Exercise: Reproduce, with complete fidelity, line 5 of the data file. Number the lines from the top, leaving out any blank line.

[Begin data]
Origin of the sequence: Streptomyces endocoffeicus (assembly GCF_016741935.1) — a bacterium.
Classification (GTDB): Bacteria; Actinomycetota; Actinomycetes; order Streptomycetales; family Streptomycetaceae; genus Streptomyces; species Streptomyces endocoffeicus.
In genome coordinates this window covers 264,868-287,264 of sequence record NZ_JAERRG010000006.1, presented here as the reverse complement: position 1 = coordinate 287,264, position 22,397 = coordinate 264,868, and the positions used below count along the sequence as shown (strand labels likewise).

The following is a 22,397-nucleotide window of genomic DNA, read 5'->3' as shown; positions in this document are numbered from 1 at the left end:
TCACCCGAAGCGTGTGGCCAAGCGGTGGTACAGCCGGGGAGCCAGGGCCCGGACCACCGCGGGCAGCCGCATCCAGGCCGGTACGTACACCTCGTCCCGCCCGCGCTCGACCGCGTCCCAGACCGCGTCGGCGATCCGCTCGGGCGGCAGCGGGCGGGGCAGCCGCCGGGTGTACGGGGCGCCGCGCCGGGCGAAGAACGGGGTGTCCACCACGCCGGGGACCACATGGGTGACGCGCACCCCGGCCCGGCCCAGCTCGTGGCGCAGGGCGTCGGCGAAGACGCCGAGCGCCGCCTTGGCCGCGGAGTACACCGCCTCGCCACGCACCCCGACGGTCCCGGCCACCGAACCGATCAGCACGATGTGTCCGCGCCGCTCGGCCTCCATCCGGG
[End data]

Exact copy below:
TCACCCGAAGCGTGTGGCCAAGCGGTGGTACAGCCGGGGAGCCAGGGCCCGGACCACCGCGGGCAGCCGCATCCAGGCCGGTACGTACACCTCGTCCCGCCCGCGCTCGACCGCGTCCCAGACCGCGTCGGCGATCCGCTCGGGCGGCAGCGGGCGGGGCAGCCGCCGGGTGTACGGGGCGCCGCGCCGGGCGAAGAACGGGGTGTCCACCACGCCGGGGACCACATGGGTGACGCGCACCCCGGCCCGGCCCAGCTCGTGGCGCAGGGCGTCGGCGAAGACGCCGAGCGCCGCCTTGGCCGCGGAGTACACCGCCTCGCCACGCACCCCGACGGTCCCGGCCACCGAACCGATCAGCACGATGTGTCCGCGCCGCTCGGCCTCCATCCGGG